Infidels, in their unbounded philanthropy, would leave men in this state, and have the minds of children remain destitute of any devout impressions; but, were their wishes every where followed, we may easily conceive what would be the state of society, destitute of the fear of God, and of those moral principles which are inculcated by Christianity. Whatever man may have been, it is certain that now he is an imperfect creature, and Christianity, in this respect following the example of Judaism, has wisely provided for training up the young in the nurture and admo. nition of the Lord. Hence, among other wise methods of instruction, catechising has been found highly important, and of late years, many valuable catechisms have been brought into notice.

Catechising is a very easy and simple method of conveying knowledge, and many short answers being committed to memory, will furnish the young and retentive mind with no small portion of mental riches.

In such a day as this, when efforts abound to corrupt the minds of youth, or rather to confirm them in natural corruption, it is desirable, both that sound principles should be instilled into their minds, and that they should be able to defend them, and to give to every one that asks them a reasonable answer, for the hope is that is in them. This is the evident design of Mr. Timpson's Catechism, and we readily recommend it to the public attention, not only as containing much that is useful, and even amusing for young people, but also, much that may assist the memories and judgments of persons of little reading, and more advanced years.

We quote the chapter on Miracles, omitting the notes, which, by the bye, are a very interesting appendage to the little work.

Q. What do you mean by miracles?

A. Wonders:-works performed which are above human or natural powers.

Q. By whom have miracles been wrought

A. By messengers of God, who have been sent to declare his will to men.

Q. On what occasions have miracles been wrought?

A. In confirmation of the mission and doctrine of the servants of God.

Q. Who have been most celebrated for working miracles?

A. Moses, Joshua, and Elijab, but especially Jesus Christ, and his Apostles in his name.

Q. What miracles in particular did Jesus Christ perform?

A. Jesus Christ gave sight to the blind, hearing to the deaf, speech to the dumb, soundness to the lame, health to the diseased, and life to the dead. He walked on the sea, stilled the tempest, fed the multitudes with a few loaves and fishes, and inspired his apostles to speak in the languages of all people.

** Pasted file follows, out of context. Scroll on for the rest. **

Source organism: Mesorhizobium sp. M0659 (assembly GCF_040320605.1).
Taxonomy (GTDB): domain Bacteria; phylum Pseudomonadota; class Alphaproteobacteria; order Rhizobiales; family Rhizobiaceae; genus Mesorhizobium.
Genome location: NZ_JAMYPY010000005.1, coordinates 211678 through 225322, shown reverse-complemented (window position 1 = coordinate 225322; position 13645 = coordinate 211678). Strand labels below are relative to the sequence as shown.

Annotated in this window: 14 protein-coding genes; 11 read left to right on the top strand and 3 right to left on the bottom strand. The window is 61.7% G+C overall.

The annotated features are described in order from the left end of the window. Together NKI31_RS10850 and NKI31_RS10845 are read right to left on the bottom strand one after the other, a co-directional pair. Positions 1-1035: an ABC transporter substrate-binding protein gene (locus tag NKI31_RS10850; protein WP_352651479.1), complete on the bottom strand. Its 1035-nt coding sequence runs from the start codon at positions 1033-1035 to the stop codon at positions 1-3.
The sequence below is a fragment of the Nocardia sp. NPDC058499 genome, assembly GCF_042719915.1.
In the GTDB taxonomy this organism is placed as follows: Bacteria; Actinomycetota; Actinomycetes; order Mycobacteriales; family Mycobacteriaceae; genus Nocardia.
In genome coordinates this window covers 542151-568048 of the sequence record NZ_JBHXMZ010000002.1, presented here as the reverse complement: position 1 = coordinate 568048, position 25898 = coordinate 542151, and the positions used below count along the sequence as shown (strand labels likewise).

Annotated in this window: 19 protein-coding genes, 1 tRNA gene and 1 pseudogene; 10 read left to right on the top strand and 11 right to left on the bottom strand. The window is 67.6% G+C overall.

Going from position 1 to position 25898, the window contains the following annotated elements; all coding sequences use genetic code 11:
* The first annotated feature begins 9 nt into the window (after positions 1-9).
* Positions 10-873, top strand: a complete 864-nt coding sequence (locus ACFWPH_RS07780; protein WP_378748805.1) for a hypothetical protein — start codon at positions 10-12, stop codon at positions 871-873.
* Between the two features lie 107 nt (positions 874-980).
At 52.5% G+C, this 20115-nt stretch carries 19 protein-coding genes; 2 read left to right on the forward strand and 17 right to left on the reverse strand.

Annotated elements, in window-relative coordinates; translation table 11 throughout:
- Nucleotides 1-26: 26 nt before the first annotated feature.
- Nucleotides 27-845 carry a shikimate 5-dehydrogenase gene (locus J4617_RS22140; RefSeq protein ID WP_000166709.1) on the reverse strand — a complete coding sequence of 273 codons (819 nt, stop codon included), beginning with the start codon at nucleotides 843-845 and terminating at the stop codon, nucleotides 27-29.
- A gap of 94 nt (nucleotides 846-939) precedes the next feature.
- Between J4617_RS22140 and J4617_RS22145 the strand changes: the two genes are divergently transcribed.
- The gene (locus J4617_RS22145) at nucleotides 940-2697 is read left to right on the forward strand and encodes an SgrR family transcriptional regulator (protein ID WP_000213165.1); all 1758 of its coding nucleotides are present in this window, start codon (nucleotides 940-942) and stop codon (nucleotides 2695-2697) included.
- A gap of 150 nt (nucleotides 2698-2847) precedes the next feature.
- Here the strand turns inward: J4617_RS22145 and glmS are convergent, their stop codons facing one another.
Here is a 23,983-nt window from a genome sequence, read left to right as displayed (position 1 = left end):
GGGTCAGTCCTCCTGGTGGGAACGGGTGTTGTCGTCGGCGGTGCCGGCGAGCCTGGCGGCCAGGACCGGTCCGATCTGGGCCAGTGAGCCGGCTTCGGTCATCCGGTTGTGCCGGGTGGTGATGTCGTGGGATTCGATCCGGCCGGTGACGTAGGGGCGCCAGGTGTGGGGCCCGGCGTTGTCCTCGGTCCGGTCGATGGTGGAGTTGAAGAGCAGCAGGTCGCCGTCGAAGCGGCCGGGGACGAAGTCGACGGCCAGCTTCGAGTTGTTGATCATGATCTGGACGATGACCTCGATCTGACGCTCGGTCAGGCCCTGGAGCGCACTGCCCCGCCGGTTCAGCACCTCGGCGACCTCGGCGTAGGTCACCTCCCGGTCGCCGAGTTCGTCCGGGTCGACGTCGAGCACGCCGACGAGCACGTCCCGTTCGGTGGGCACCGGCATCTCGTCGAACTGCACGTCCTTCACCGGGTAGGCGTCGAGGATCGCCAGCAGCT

LINES TO THE RIVER OUSE. Sweet Ouse, whose silver winding stream, Murmurs to many an airy dream; While mem'ry, with her fleeting train, Revives thy faded scenes again; Sweet Ouse, I've never pac'd thy banks, Or watch'd thee in thy summer pranks; Or sat me down, reclined at ease, To see thee curl, beneath the breeze; Or sought thee in the even-tide, To wander by thy flow'ry side; Yet thou familiar art to me, Tho'l a stranger am to thee : Thy praises oft have met mine ear, Sung by a Bard to mem'ry dear, Who erst in meditative mood, Would mark thy slow majestic flood. Oh, gentle river! thou canst tell Of him the Muses lov'd so well; The look intense, the breathless sigh, That speak the poet's ecstacy, As standing musing on thy brink, He view'd the sun descending sink; Saw the extended landscape rise, Saw it with rapture in his eyes; And Olney's spire could there be seen, Tow'ring amid the blue serene, Like faith with clear unclouded eyes, It seem'd to point within the skies ; While there bestrides the wintry flood, Which sullen Time hath yet withstood,

The Bridge of many arches wide, Where passing rolls the laughing tide: Whene'er we name thee, gentle Ouse, Those fam'd memorials of his muse Are ever present to our view, Scenes that he lov'd and dearly knew : And Yardley-oak, by time decay'd, The Peasant's nest, and colonnade, The rustic-bridge and avenue, And wilderness with scarce a clue, The proud alcove, where each rude name Was carv'd to raise the writer's fame: There too, by fairy fiction drest, The little Naiad weeps distrest, Weeps her impoverish'd silent urn, Till winter's flowing streams return; Thy shrubbery walks and garden-seat, Thy residence and sweet retreat; *Thy dear companion in distress, That nurs'd thee in thy wretchedness:

* Mrs. Mary Unwin.